Once when comparing relative merits of Traditional Chinese Medicine (TCM) and Ayurvedic medicine with an Ayurvedic doctor in India, the good doctor acknowledged both systems as having merit but said: “Ayurvedic tonics taste better!”
Flavor is considered part of the therapeutic properties of an herb in both herbal systems, but it is much more emphasized in Ayurvedic herbalism, which assigns dual flavors to herbs (as opposed to Chinese description of one flavor). The first flavor is that actual taste. For example, in Ayurveda, licorice is sweet but its second flavor is bitter, which describes its “post-digestive” anti-inflammatory properties.
Pharmacologically speaking, I think Ayurveda is superior to other herbal systems. Over the course of millennia, Ayurveda has developed such ingenious pharmacological preparations as to be able to render otherwise toxic heavy metals such as gold, lead, mercury and iron safe for internal use, something that Western pharmacology disputes and evidently does not understand.
Ayurveda takes into account not only the complex flavors represented by about 45 herbs, but also other gunas or qualities that best render a formulation to its intended purpose. The intended purpose of the famed tonic preparation Chyawanprash is as a nutritive builder and strengthener of the body. Nutritive tonic herbs are best taken with food. When someone is weak in TCM, herbs like ginseng, astragalus, and dang gui are prepared in a meat broth or stew which might be beef, chicken or some other animal protein such as pork for those who have Kidney Deficiency. Historically, Ayurveda also recommended the use of herbs with animal protein, however with the influence of Buddhism in India, Hindus have adopted a lacto-vegetarian diet over the course of the last 1500 years. Thus a rasayana (Ayurvedic tonic) such as Chyawanprash is recommended to be taken with fresh warm cow’s milk; presumably, this would include goat’s milk as well.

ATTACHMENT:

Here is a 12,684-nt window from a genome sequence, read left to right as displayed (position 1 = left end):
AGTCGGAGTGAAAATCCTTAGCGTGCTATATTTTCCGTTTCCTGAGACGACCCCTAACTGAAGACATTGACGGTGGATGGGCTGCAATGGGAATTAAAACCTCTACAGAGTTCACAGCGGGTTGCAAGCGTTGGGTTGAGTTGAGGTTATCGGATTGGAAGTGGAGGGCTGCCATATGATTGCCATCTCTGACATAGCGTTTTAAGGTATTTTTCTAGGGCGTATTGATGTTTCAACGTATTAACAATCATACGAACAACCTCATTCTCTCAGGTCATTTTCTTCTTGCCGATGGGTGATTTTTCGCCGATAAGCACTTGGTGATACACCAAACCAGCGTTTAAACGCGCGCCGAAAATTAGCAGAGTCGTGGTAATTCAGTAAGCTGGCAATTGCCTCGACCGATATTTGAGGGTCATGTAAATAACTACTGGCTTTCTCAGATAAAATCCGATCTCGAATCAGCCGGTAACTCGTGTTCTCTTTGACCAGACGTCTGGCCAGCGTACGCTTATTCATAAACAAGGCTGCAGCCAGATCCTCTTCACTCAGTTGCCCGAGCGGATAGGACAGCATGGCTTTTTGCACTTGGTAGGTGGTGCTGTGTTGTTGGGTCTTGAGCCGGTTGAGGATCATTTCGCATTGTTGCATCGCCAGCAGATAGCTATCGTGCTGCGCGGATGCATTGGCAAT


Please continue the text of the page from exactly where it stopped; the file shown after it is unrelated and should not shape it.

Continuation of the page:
One of the gunas of Chyawanprash is its thick, sweet, jam-like consistency. This quality, along with the flavors and herbs, is the best for making a nutritive tonic (colloquially – something that ‘sticks to the bones’). This kind of preparation is made through long cooking, the addition of ghee, sesame oil, honey and unrefined raw sugar.
Perceived “Problems” with Chyawanprash
It is the sugar in Chyawanprash that poses a problem marketing this, one of the greatest of all herbal tonics, to the health-conscious Western market. TCM, recognizing that the sweet flavor tonifies the Spleen (meaning digestive metabolism), uses honey-treated licorice and jujube dates to add the requisite sweet flavor to their tonics. Ayurveda uses honey, unrefined cane sugar and clarified butter (ghee). These are the ingredients necessary to make some not just excellent but delicious. In the case of Chyawanprash, “sweet delicious” is an essential part of its therapeutic tonic properties.
People forget that it’s refined white sugar that’s so harmful, because it has all of the precious mineral content of the sugarcane removed. When we consume white sugar, it leaches valuable minerals from our body’s reserves, which is severely depleting. This is not the case with unrefined cane sugar which is a mineral-rich food especially good for anemia because of its iron-rich molasses content.
After sugar, “health nuts” would count as a second strike against Chyawanprash the fact that it is traditionally taken with milk. The Western health market entertains some phobias: fear of sugar, milk, and wheat. We used to count salt phobia as one of the four deadly sins, but recent studies are tending to exonerate salt as a primary cause of cardiovascular disease.